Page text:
DESPITE several objections, seven trees along the highway in the City of Naga will be cut to pave the way for a road-widening project in the area.
In Naga alone, 32 trees will soon be felled, most of which are mahogany, gmelina and acacia.
“We hired pathologists and they were the ones who recommended to have them cut since these are dying trees,” said Eduardo Enting, technical director of the Department of Environment and Natural Resources (DENR) 7.
He said these trees are dying or are disease-ridden and they pose a hazard to motorists.
He clarified that century-old trees, or heritage trees, will not be affected by the operation.
On Oct. 15, 2019, members of an environmentalist group staged a rally in the southern city to protest plans to cut the trees.
“In Cebu, some trees will be affected by road widening. There is necessity to expand the road network because traffic is going to be difficult just like in Metro Manila. There is a need to ease the life of the people,” said DENR Undersecretary Rodolfo Garcia during the 78th International Federation of Landscape Architects (Ifla)-Asia Pacific Region at the Waterfront Cebu City Hotel and Casino.
“It is always a challenge. We have our pragmatic needs. Nature is important and development is also important. It has to be balanced,” Garcia said.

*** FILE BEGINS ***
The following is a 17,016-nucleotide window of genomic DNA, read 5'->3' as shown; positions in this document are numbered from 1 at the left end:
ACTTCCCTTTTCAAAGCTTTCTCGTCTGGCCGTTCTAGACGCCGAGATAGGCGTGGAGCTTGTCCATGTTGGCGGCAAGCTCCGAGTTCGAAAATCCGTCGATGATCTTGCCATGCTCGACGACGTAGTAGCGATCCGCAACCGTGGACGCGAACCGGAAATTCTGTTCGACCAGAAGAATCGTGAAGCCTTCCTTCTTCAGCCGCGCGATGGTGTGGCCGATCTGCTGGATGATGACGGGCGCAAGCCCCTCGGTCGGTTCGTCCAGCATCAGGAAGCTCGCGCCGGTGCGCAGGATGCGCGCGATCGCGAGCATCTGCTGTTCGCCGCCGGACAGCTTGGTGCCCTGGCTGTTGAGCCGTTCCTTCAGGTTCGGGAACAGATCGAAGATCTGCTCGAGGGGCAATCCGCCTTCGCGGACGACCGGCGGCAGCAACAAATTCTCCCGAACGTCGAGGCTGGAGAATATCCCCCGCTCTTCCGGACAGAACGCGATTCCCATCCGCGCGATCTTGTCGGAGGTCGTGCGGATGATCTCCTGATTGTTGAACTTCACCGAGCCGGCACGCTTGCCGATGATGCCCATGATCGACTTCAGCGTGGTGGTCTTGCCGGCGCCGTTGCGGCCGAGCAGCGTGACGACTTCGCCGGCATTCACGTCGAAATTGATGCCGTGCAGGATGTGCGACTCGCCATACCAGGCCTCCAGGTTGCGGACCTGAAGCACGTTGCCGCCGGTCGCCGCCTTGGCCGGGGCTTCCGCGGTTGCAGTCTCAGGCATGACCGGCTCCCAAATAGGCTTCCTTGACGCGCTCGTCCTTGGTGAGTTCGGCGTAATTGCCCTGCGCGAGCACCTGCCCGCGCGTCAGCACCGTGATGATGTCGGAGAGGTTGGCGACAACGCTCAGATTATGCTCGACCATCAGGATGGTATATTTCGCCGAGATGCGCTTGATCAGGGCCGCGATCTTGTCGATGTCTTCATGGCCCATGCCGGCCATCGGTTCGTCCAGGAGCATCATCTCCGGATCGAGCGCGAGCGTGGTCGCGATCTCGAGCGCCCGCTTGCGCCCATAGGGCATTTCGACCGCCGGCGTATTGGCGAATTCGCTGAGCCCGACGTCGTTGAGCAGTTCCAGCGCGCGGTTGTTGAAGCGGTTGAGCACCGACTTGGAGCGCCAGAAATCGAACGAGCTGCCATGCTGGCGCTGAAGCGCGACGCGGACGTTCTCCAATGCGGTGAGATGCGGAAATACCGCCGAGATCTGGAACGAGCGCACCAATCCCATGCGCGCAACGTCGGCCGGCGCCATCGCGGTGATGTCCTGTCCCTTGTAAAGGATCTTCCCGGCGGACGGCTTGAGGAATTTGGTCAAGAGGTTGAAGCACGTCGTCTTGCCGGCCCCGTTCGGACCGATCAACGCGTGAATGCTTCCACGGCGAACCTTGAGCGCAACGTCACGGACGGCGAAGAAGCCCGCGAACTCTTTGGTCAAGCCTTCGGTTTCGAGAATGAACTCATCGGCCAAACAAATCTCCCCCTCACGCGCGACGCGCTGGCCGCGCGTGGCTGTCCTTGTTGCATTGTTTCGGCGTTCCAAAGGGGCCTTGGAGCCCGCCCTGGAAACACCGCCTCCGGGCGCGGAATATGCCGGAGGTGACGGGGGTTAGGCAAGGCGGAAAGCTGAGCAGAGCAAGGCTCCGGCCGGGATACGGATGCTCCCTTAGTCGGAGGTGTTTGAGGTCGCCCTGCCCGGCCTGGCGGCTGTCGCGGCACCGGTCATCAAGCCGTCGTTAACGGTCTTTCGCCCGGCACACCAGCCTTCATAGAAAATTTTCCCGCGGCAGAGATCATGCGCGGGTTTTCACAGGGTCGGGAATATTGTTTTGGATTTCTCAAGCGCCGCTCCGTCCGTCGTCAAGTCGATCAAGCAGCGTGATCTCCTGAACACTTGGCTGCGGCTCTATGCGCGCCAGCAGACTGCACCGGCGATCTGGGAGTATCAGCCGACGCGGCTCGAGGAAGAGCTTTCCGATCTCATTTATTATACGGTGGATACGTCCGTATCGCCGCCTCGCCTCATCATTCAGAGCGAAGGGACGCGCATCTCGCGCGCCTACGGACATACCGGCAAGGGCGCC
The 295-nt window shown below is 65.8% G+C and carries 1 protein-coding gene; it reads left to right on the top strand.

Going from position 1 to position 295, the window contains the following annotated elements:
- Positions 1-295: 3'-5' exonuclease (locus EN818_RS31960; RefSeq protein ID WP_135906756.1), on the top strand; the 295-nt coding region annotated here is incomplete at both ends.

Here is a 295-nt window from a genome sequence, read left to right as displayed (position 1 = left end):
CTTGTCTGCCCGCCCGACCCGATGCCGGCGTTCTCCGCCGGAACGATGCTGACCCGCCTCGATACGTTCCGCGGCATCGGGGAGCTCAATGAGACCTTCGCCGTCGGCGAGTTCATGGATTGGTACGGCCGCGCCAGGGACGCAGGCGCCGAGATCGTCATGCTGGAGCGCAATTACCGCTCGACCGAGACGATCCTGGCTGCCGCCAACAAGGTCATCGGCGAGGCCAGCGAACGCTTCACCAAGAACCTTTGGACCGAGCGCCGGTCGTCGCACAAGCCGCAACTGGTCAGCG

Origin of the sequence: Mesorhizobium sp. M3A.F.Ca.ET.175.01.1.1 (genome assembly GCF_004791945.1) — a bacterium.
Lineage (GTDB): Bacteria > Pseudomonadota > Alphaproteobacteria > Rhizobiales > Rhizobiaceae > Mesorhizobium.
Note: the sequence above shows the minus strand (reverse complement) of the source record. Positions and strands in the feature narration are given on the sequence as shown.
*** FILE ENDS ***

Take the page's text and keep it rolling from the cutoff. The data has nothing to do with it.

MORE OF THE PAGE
For her part, Corazon Davies, assistant secretary for policy and planning services of the DENR, said they conducted a study before they gave the green light to cut the trees along the southern highway, especially it concerns the century-old trees.
“The DENR has a program to preserve century and heritage trees. When we cut trees, it is always based on science,” Davies said.
She said they can always plant new ones, adding that trees are “renewable resources.”
“When there is traffic, there’s less productivity. When you get stalled because of traffic, there will be more pollution. There is a need to cut trees and you just have to find open spaces where you can plant new ones,” she said.
The DENR has forged a partnership with the Philippine Association of Landscape Architects (Pala), with the latter helping the agency plan its programs so that the country’s landscape and seascape will flourish.
“This partnership will bring in the greening of the landscape. In establishments like shopping centers or buildings, you will now begin to see green buildings,” Garcia said.
Pala can also help the government utilize open spaces and implement green networks, especially in fast-growing urban areas, said Eric Estonido, Pala president.
“We are here to help control and recommend developments that are less disruptive but huge in impact,” Estonido said. HBL / PJB